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Karl Suderburg * 1910
Anzengruberstraße 7 (Harburg, Wilstorf)
ERMORDET 11. 2. 1942
Karl Suderburg, b. 1.16.1910 in Harburg, committed to the Rotenburg Institute, transferred to the "Weilmünster State Mental Hospital," murdered there, 2.11.1942
Anzengruberstraße 7 (Wilstorf district)
When Karl Suderburg was born, the street on which his parents lived was still named Schmidtstrasse. By the wish of the residents, most of whom came from Austria, the street was renamed in 1927 after the Austrian national writer, Ludwig Anzegruber (1839–1889).
Karl Suderburg suffered from a moderate degree of "imbecility" ("weak-mindedness"). In addition, he was considerably restricted in his mobility, because of paralysis in his legs and left arm. On 19 August 1929, at the age of 19, he was admitted to the then Rotenburg Institute of the Inner Mission. The more precise circumstances of his illness and the grounds for his committal in this establishment, founded in the neighboring city district on the Wümme River, are not known.
Often heard in the Rotenburg Institute were the words of the Psalm: "How priceless is your unfailing love, O God!/The children of men take refuge in the shadow of your wings!" (Psalms: 36:7); yet the reality often appeared much different in this diocesan establishment after 1933.
Between 1933 and 1945, 335 patients in the Rotenburg Institute underwent compulsory sterilization on the basis of the National Socialist Law for the Prevention of Genetically Diseased Offspring (14 July 1933). One girl and one woman died as a result.
After World War II started and preparations were begun for the extermination of people supposedly unworthy of life under the cover name, "T4 Action,” the directors of the establishment at first refused to register their patients, as prescribed, as either capable or incapable of work. Yet they could not prevent the Berlin headquarters of the extermination program from sending a physicians’ commission (four medical practitioners and three typists) to Rotenburg on 21 April 1941; in four workdays, it carried out on site the evaluation of 1150 patients. Despite strong reservations, leading staff members of the Rotenburg Institute monitored the evaluators, during which time they were able to intervene on behalf of their charges.
Among the 70 men who were transported from the Rotenburg Institute to the Weilmünster State Mental Hospital in Hesse on 31 July 1941 was Karl Suderburg. As expressly required, his parents were informed of the transport after the fact: "By order of the Reich Defense Commissar, you son Karl has had to be transferred to the Weilmünster (Oberlahn County) State Mental Hospital. We inform you of this in order to save you unnecessary travel expenses. Provisionally, a visit to Weilmünster is not feasible. You will, as well, receive news from there.” The reference to the "Reich Defense Commissar" was presumably supposed to give the impression to family members that war-related issues necessitated the transfer from one institution to another. The Weilmünster State Mental Hospital was one of the way-stations in the orbit of the Hadamar extermination site; the patients spent a few days at Weilmünster before being taken in busses to be killed by gas. On 24 August 1941, when the T4 Action was officially stopped, the men from Rotenburg had not yet been sent on to Hadamar. Nevertheless, that did not save them.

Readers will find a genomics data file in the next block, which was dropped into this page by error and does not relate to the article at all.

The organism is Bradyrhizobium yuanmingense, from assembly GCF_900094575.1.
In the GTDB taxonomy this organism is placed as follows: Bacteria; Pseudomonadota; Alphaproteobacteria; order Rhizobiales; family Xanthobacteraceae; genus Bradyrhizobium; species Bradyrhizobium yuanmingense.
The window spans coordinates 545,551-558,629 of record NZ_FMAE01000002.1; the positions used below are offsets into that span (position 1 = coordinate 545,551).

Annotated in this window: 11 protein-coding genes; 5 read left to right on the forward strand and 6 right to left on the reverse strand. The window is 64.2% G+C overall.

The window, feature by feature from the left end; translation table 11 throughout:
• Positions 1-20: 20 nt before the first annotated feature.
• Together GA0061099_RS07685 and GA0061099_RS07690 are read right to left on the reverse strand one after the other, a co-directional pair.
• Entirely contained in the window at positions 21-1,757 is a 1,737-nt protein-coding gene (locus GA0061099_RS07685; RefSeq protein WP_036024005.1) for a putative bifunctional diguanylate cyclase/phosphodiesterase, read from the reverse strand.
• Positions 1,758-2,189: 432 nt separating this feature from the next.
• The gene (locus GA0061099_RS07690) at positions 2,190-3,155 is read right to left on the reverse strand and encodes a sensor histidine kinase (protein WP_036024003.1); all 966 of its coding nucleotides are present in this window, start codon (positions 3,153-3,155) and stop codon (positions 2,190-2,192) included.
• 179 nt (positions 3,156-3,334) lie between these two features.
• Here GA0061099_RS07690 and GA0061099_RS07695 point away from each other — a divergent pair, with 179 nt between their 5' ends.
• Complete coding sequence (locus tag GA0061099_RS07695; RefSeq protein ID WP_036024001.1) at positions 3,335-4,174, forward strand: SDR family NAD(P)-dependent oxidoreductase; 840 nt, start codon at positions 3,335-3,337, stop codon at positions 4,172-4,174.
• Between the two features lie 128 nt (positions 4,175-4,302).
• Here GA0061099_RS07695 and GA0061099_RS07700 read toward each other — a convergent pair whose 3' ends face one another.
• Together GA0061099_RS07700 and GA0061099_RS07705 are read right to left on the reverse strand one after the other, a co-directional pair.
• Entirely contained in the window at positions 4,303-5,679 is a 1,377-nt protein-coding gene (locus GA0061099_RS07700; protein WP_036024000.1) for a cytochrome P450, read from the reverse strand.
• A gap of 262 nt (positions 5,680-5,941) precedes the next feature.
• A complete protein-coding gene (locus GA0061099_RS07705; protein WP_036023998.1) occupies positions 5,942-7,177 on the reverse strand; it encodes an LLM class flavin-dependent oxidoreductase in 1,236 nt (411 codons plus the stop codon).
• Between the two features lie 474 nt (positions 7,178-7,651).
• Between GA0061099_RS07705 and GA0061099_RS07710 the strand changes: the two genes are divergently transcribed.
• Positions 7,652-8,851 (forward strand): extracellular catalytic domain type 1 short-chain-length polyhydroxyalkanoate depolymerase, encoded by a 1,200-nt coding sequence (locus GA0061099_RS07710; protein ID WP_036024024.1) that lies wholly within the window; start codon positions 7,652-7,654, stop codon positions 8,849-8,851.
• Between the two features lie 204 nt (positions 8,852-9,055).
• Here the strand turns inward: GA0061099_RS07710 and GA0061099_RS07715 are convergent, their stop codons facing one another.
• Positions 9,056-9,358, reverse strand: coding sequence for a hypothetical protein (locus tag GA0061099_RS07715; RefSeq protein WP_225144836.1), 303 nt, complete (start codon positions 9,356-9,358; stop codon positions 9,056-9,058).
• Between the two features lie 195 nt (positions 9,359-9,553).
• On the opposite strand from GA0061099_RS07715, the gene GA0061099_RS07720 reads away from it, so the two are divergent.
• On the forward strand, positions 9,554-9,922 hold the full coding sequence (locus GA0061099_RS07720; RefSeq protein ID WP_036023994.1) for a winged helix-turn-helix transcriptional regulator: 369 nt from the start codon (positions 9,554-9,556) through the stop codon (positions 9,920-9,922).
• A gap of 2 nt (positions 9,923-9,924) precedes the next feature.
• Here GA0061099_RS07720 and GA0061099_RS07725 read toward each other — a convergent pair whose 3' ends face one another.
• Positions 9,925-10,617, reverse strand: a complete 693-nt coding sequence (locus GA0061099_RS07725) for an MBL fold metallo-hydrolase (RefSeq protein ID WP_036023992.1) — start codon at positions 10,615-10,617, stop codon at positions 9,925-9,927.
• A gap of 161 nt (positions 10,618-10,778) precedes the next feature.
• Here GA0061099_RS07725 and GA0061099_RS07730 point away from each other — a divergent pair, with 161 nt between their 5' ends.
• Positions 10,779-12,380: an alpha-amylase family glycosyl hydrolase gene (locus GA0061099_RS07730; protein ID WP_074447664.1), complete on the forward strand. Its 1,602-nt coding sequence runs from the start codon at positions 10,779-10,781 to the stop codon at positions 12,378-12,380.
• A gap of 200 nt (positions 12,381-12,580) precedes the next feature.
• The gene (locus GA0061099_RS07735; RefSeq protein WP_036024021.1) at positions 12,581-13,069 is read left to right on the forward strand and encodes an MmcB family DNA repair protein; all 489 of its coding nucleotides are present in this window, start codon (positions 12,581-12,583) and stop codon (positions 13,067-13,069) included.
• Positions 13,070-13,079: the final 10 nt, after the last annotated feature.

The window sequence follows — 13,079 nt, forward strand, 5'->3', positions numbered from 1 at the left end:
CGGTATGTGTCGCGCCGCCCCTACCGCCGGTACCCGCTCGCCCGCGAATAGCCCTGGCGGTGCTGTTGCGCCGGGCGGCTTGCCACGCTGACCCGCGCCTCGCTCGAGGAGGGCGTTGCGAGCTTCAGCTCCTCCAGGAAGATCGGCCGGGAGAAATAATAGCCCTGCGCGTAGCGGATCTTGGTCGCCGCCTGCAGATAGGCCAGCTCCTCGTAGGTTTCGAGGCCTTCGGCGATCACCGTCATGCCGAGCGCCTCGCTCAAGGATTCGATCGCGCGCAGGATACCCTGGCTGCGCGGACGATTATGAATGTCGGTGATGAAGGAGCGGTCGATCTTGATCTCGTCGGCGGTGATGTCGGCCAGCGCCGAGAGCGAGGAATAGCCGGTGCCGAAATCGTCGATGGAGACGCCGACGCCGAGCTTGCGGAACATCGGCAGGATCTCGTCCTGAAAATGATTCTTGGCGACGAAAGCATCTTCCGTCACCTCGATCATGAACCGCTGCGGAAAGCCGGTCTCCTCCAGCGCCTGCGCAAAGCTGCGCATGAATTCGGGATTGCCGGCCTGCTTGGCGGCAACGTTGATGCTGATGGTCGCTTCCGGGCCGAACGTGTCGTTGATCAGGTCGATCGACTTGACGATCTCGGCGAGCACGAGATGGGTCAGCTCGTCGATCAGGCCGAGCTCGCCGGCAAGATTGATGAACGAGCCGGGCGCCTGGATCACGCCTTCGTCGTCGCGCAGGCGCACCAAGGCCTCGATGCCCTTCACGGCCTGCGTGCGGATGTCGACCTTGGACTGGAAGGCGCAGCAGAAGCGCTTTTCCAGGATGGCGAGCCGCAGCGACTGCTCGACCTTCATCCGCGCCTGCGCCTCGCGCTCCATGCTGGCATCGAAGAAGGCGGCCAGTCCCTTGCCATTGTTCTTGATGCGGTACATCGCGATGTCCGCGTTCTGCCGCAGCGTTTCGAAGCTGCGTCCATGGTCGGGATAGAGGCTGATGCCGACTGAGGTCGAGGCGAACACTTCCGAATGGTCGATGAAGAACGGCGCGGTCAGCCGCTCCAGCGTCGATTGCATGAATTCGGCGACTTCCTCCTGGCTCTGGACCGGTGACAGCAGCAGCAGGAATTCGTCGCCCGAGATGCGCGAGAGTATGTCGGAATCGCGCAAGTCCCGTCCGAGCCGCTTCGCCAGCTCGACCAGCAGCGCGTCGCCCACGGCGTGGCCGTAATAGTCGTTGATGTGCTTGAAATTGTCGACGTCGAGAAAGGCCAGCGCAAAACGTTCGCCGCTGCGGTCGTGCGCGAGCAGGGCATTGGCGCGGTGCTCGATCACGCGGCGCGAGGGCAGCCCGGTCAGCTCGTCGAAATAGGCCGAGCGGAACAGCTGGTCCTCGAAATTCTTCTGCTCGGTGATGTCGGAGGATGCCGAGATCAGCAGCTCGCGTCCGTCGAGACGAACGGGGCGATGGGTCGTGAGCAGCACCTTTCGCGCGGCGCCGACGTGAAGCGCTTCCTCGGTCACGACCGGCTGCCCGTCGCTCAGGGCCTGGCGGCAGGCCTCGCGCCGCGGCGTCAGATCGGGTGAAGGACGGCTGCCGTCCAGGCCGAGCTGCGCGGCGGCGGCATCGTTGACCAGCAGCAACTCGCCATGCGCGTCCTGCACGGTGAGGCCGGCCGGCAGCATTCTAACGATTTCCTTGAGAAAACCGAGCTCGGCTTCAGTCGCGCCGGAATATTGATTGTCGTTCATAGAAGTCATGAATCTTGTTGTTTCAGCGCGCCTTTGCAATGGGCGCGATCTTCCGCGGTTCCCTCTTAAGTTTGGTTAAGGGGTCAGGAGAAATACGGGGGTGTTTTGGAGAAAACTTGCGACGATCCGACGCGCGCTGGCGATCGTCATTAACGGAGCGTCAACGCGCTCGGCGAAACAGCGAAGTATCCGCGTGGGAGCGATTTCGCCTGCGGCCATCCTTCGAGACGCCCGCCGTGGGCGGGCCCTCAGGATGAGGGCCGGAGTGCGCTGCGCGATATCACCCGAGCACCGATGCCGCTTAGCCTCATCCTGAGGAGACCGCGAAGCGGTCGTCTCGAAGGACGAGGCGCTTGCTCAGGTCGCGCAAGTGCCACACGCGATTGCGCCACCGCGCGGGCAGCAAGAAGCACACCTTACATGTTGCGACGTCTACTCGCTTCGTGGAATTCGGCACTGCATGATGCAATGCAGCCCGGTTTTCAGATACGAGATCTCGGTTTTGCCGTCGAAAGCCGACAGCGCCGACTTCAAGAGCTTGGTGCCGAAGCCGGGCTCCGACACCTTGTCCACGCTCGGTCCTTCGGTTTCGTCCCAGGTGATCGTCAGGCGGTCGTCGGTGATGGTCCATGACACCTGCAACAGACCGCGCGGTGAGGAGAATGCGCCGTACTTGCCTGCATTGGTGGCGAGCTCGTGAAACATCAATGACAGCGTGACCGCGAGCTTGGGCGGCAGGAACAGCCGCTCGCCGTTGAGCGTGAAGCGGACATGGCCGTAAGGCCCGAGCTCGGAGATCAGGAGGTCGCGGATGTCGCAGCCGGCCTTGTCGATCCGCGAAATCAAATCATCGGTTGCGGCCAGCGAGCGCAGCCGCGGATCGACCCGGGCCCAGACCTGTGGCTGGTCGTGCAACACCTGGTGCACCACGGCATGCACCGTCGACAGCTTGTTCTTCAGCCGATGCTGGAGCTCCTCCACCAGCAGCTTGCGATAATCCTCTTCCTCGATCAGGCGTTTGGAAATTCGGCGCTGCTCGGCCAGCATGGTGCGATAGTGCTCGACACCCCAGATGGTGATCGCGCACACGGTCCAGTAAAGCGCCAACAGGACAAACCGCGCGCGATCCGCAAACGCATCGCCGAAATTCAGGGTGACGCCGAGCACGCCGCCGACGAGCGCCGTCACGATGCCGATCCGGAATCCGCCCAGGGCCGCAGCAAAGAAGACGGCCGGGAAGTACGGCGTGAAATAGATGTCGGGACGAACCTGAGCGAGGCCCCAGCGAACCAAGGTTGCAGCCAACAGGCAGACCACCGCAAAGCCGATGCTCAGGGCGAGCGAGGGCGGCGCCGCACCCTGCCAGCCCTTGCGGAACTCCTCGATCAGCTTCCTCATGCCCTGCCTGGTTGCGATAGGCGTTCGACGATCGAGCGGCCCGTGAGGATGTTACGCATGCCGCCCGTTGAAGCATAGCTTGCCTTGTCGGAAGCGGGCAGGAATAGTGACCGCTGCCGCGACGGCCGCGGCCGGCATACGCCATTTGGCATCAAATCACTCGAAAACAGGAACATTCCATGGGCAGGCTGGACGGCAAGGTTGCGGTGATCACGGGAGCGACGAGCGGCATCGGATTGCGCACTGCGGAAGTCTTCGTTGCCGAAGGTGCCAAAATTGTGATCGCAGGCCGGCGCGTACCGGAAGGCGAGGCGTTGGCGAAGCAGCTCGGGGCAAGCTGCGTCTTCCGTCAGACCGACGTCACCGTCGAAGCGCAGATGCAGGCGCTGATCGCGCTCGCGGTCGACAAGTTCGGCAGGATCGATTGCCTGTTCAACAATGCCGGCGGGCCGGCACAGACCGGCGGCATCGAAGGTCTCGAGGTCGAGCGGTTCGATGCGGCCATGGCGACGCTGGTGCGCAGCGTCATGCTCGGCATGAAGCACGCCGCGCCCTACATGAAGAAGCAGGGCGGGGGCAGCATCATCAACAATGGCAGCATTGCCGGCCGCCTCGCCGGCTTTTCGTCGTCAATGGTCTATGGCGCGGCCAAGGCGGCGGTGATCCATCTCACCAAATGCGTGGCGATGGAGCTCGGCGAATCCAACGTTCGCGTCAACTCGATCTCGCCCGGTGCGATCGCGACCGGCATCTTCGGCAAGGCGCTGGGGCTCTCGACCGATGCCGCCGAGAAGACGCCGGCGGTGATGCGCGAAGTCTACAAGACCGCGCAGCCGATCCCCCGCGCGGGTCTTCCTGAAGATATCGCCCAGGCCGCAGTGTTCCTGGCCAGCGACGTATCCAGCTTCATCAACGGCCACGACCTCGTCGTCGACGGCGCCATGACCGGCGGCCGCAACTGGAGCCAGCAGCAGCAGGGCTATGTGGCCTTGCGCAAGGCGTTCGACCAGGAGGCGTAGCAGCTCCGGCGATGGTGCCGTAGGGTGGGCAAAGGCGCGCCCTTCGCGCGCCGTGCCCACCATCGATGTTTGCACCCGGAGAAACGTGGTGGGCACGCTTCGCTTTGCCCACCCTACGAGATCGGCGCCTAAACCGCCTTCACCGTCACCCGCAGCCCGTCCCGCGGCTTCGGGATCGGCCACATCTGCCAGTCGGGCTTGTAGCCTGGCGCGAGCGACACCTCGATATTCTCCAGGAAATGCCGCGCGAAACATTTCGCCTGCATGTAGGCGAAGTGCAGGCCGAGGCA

The "euthanasia” cessation in August 1941 led to a dramatic overcrowding of the Weilmünster State Mental Hospital. At the beginning of 1935, there had been 375 patients on the premises of the establishment; now, however, more than 1500 sick or handicapped people had to be cared for, without a proportional increase in doctors or care personnel. How severely this state of emergency impacted the patients can be seen from the lines one of the affected wrote to his mother: "We live in squalid rooms without a radio, newspaper, or books, indeed with nothing to occupy ourselves. How I long for my handicrafts. We eat out of broken crockery and dress in flimsy rags. I last bathed five weeks ago.”
The same letter conveys a shattering look into the intentionally introduced starvation of the patients: "People … die here like flies. The daily fare consists of two slices of bread with marmalade, on rare occasions, margarine, usually stale. In the afternoon and evening, we each get ¾ of a liter of water with scraps of potato and stringy cabbage waste. People become like animals and eat everything, even what they can cadge from others, also raw potatoes and beets …. Death by starvation hangs around our necks like a millstone no one knows who will be the next.”
In the period between 1941 and 1945, 2500 "patients" died at Weilmünster. In these years, the death rate at this state institution stood at between 43% and 45%. In 1942 it exceeded 50%. Of the 70 men transferred from Rotenburg in July 1941, none survived. Contributing to mass death for the most part was permanent overcrowding and an intentional worsening of nourishment as well as excessive dosing of sleeping pills and sedatives.
The highest mortality in Weilmünster occurred in the houses designated for those patients who were originally supposed to be sent further on. After the cessation of murders by gas, seven nursing sisters and care-givers were sent to these places from the Hadamar extermination site, among them the infamous nurse Pauline K. who was sent to prison as an accessory to murder. All this indicates that the deaths – here at least – were medically accelerated. Karl Suderburg belonged to those who died in these months. His life ended on 11 February 1942.
Translator: Richard Levy
Kindly supported by the Hermann Reemtsma Stiftung, Hamburg.
Stand: January 2019
© Klaus Möller
Quellen: Archiv der Rotenburger Werke der Inneren Mission, Akten Nr. 136, 196; Rotenburger Werke (Hrsg.), Zuflucht; Wunder u. a., Kein Halten, 2. Auflage; Sander, Landesheilanstalt.